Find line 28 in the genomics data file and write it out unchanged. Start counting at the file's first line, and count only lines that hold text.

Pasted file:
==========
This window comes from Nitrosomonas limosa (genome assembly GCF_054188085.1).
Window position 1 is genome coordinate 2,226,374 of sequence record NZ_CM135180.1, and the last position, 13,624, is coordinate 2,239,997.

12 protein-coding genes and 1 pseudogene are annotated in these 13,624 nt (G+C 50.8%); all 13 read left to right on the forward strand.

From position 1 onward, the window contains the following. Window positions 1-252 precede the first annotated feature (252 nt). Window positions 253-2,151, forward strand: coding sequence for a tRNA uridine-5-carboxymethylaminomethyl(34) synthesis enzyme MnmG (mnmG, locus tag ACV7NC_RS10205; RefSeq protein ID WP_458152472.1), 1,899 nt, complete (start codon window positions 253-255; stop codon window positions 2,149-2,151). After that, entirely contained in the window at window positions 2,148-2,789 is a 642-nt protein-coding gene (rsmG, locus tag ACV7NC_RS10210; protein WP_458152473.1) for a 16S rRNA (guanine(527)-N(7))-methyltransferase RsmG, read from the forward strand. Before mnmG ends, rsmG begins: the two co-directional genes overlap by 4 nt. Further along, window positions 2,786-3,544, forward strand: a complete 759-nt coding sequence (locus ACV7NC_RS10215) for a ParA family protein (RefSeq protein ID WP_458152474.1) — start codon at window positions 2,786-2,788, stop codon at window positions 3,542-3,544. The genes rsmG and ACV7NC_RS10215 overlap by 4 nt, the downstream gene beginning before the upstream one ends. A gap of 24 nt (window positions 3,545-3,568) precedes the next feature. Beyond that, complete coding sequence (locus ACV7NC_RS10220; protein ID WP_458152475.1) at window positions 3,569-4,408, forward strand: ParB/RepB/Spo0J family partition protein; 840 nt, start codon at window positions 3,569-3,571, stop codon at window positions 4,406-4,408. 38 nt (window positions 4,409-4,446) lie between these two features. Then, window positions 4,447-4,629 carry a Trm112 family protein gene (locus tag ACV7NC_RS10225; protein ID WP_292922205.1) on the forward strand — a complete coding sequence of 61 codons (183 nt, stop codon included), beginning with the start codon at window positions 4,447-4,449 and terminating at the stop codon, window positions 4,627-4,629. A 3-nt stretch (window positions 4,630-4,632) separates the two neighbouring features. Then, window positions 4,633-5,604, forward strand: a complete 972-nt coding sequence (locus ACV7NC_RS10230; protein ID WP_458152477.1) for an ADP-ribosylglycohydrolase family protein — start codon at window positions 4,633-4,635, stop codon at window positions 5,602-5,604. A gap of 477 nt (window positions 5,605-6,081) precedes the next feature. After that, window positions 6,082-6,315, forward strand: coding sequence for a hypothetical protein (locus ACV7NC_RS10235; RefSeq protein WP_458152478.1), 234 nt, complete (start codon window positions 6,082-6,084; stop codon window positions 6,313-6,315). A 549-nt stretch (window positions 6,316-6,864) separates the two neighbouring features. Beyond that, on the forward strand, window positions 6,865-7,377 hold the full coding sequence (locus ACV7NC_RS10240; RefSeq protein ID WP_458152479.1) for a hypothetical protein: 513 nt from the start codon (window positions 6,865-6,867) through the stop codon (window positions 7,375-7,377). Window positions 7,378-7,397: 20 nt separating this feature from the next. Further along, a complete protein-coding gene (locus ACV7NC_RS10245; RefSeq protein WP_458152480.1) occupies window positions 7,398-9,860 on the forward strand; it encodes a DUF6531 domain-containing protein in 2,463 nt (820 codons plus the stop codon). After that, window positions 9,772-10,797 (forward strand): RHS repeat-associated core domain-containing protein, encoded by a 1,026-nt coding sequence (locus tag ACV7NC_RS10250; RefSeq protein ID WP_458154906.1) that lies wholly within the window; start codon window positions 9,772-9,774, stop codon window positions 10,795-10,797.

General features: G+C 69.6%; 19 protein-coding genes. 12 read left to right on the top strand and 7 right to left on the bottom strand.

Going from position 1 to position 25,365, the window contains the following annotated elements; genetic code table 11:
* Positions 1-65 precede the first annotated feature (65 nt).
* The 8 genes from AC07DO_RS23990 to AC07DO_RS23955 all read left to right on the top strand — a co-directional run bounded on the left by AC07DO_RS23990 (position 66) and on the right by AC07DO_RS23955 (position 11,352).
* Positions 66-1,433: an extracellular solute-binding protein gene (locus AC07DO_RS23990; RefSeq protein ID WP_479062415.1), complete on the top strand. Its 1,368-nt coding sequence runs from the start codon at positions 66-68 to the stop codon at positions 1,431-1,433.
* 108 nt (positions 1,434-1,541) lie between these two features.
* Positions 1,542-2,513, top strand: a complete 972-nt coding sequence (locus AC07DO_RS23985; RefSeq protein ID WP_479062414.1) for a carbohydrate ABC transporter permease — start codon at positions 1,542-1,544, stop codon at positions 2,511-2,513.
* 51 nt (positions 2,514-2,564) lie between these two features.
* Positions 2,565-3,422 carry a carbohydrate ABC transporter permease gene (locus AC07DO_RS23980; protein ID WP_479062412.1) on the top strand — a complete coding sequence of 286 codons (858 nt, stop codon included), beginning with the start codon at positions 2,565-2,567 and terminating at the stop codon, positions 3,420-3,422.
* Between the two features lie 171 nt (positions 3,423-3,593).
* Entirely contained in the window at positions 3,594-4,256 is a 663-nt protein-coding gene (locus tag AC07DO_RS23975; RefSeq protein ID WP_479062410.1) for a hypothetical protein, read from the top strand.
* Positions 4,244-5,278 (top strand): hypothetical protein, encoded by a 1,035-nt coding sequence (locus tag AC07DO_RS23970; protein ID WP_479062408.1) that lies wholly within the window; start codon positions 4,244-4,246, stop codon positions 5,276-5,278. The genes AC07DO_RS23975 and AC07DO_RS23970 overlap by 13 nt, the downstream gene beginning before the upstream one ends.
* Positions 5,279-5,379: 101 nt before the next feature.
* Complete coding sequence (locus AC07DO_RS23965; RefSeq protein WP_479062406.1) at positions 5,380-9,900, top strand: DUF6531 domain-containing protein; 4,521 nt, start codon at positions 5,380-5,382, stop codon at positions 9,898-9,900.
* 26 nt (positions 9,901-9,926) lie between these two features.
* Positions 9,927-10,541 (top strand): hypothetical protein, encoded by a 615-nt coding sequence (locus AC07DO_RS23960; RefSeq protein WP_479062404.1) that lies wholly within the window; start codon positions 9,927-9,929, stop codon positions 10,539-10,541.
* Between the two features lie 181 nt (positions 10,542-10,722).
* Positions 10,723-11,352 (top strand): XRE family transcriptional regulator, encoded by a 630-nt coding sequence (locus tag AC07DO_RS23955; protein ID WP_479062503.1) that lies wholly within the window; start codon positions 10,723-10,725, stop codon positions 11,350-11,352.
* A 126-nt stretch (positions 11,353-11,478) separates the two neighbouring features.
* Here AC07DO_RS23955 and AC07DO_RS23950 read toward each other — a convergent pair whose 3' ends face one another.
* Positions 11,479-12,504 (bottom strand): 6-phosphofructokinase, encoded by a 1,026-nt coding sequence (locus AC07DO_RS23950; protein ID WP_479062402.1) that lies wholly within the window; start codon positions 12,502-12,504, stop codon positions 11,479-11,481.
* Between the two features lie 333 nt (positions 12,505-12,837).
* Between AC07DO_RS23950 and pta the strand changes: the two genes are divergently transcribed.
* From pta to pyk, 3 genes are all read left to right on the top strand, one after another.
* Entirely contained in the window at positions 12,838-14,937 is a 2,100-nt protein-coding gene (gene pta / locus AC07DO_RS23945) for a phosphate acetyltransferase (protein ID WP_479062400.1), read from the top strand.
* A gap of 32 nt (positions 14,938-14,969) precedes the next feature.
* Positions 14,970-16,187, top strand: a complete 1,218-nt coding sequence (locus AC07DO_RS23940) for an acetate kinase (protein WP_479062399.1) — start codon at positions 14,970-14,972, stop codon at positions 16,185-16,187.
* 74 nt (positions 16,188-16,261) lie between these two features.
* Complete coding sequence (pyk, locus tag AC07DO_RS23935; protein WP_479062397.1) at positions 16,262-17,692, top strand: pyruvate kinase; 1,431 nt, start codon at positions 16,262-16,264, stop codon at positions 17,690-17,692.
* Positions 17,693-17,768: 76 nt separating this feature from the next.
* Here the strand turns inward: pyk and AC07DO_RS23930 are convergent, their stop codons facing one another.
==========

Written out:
* From pta to pyk, 3 genes are all read left to right on the top strand, one after another.